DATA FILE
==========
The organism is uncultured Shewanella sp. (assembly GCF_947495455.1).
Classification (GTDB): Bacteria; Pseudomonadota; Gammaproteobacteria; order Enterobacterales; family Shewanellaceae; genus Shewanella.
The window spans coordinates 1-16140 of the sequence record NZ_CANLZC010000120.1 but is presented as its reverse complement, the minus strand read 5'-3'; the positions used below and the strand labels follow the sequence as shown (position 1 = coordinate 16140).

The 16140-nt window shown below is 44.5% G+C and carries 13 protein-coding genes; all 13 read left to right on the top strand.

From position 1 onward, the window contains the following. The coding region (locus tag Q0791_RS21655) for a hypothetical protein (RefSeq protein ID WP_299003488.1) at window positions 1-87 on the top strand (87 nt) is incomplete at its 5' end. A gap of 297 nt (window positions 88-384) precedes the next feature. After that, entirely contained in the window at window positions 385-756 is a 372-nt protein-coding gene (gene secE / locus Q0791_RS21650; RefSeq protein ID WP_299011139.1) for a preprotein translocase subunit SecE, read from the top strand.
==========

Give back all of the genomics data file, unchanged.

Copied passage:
The organism is uncultured Shewanella sp. (assembly GCF_947495455.1).
Classification (GTDB): Bacteria; Pseudomonadota; Gammaproteobacteria; order Enterobacterales; family Shewanellaceae; genus Shewanella.
The window spans coordinates 1-16140 of the sequence record NZ_CANLZC010000120.1 but is presented as its reverse complement, the minus strand read 5'-3'; the positions used below and the strand labels follow the sequence as shown (position 1 = coordinate 16140).

The 16140-nt window shown below is 44.5% G+C and carries 13 protein-coding genes; all 13 read left to right on the top strand.

From position 1 onward, the window contains the following. The coding region (locus tag Q0791_RS21655) for a hypothetical protein (RefSeq protein ID WP_299003488.1) at window positions 1-87 on the top strand (87 nt) is incomplete at its 5' end. A gap of 297 nt (window positions 88-384) precedes the next feature. After that, entirely contained in the window at window positions 385-756 is a 372-nt protein-coding gene (gene secE / locus Q0791_RS21650; RefSeq protein ID WP_299011139.1) for a preprotein translocase subunit SecE, read from the top strand.